Rotator Cuff Tears
The rotator cuff is a group of four muscles in the shoulder connected via tendons to the upper arm (humerus). These muscles are responsible for arm’s movement, primarily the ability to lift and rotate the arm. Additionally, they help hold the ball of the humerus firmly in the shoulder socket.
The rotator cuff tendons can tear due to various reasons such as falling, mechanical injuries and frequent overhead activity (e.g.: painting, tennis, basketball etc.). The frequency of rotator cuff tears increases with age. Some injuries only slightly damage or irritate the tendon; in other situations, the tendon tears completely, disconnects and removes from the bone.
While rotator cuff tears are not a life threatening condition, they can be very painful and impact one’s daily activities. Moreover, they affect the ability of the arm to move properly, making simple functions, such as lifting a briefcase or combing hair, difficult and painful. Pain may vary but is generally worsening at night, especially when lying on the shoulder.
In addition, larger tears may be more difficult to treat and have a higher chance of recurrence.
Conservative care is offered to patients before surgery. The treatment may vary across doctors and may include one or all of the following:
- Medications – Drugs, which are not intended to treat the injury but rather to alleviate pain, include anti-inflammatory medications. A local anesthetic or steroid injection can be used to block the pain after which anti-inflammatory treatment can commence.
- Physical Therapy – Treatment generally begins with preliminary rest and restriction from activities. A passive range-of-motion program is started to help prevent stiffness and maintain joint use.
- Alternative Treatments – Some patients find that treatments such as shiatsu and acupuncture are helpful, despite the fact that there is no scientific evidence that they are effective.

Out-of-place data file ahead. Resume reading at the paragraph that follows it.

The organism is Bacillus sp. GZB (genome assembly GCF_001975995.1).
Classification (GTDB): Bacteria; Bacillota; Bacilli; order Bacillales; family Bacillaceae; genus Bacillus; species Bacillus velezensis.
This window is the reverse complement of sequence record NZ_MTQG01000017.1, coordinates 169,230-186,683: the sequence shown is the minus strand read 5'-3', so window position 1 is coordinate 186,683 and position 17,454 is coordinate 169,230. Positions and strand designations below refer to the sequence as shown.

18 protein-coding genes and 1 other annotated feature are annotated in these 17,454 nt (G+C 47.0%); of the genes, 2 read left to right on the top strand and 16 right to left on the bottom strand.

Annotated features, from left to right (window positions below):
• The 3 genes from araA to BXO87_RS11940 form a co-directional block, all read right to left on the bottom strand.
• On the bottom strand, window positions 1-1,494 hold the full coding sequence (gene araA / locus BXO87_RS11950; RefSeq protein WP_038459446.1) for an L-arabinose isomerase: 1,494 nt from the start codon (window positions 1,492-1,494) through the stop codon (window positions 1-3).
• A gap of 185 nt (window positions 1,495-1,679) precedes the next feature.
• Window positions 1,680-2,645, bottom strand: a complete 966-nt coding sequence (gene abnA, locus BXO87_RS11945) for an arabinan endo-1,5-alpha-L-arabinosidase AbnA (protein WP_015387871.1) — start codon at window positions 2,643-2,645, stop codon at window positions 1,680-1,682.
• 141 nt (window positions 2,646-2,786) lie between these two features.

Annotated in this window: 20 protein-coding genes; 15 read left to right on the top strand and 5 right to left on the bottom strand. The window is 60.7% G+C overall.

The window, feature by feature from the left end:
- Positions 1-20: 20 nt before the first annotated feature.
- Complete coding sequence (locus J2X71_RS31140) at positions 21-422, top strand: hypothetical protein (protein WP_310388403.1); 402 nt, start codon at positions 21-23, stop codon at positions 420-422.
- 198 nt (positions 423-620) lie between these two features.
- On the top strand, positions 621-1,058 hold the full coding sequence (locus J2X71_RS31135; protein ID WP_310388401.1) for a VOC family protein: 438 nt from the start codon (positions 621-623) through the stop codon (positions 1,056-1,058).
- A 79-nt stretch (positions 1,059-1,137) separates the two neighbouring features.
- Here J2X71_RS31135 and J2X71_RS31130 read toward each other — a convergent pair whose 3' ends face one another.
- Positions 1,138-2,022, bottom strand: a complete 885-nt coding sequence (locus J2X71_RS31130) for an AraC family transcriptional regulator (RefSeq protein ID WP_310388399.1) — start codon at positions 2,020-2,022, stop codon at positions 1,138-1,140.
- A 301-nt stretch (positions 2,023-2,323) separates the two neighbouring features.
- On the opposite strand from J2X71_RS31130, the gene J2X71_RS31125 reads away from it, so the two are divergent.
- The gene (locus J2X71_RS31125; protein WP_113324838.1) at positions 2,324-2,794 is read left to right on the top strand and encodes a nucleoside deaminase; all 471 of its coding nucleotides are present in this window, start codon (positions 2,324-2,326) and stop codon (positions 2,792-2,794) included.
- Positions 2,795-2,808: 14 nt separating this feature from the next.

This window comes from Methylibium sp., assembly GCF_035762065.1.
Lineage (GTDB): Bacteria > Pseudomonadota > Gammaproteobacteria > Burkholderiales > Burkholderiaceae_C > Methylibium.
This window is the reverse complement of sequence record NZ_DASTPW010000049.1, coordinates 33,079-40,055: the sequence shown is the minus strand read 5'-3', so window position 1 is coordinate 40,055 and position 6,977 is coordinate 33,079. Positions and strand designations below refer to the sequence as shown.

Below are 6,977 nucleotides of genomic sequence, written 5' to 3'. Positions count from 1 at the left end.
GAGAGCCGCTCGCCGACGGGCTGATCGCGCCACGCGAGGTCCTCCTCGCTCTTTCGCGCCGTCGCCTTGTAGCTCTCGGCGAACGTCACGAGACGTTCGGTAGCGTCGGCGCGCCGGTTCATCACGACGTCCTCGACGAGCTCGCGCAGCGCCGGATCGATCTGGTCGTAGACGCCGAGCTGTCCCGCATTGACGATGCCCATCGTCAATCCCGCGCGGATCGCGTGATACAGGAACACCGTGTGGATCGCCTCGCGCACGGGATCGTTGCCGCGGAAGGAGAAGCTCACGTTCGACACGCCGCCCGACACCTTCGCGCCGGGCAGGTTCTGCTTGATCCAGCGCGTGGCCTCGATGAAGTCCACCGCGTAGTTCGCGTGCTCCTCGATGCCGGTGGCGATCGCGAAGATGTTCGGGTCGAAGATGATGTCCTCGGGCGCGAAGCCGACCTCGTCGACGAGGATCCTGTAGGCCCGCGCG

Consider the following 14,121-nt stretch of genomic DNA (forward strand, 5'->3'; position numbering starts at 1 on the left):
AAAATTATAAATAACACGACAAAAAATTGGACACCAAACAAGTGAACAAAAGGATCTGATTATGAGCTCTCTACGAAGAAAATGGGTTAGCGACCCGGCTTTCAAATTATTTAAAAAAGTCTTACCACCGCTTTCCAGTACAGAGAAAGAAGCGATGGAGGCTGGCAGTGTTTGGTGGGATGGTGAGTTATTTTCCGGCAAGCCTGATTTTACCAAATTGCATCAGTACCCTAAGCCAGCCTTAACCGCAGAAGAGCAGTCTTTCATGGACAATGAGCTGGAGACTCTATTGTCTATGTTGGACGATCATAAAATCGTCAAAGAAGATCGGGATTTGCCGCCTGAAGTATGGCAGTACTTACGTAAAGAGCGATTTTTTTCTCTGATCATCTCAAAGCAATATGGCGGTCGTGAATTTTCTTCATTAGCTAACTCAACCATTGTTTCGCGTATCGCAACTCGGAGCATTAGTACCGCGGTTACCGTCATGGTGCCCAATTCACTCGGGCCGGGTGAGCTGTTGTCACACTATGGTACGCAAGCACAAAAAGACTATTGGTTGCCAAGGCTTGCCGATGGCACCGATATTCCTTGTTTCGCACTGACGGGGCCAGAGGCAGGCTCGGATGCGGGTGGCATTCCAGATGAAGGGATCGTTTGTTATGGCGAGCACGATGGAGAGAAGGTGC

Patients who do not respond to or are unsatisfied with non-operative treatment may seek surgical treatment.
Surgery may be considered to repair the torn tendons. There are several different surgical options for rotator cuff repair:
- Arthroscopic debridement of the joint
- Partial rotator cuff repair
- Complete rotator cuff repair
- Replacement of the shoulder joint (Reverse total shoulder arthroplasty)
A complete rotator cuff tear repair involves connecting the torn rotator cuff by suturing the tendon back together with the bone (the ball of the humerus). This is usually undertaken by placing an anchor in the bone at the attachment site and suturing the torn tendon end back down to the bone from which it originally tore away. During surgery the doctor may conduct additional procedures such as a debridement, which removes soft tissue or bone fragments that may be connected to the bone; and/or acromioplasty, which shaves some of the bone underneath the shoulder blade to give the tendon additional movement space.
If the above surgery cannot be performed, and your rotator cuff is deemed irreparable, your doctor may recommend replacement of the shoulder joint, procedure called reverse total shoulder arthroplasty. During surgery, the orientation of the shoulder is altered. The normal socket is replaced with a metal ball, and the normal ball (humeral head) is replaced with a humeral stem with a socket. Shoulder mechanics are changed so that some of the muscles gain tension and your ability to raise the arm is restored while lessening pain.
Your doctor will provide a recommendation for which surgical option is most appropriate following a thorough evaluation of your shoulder and medical history.
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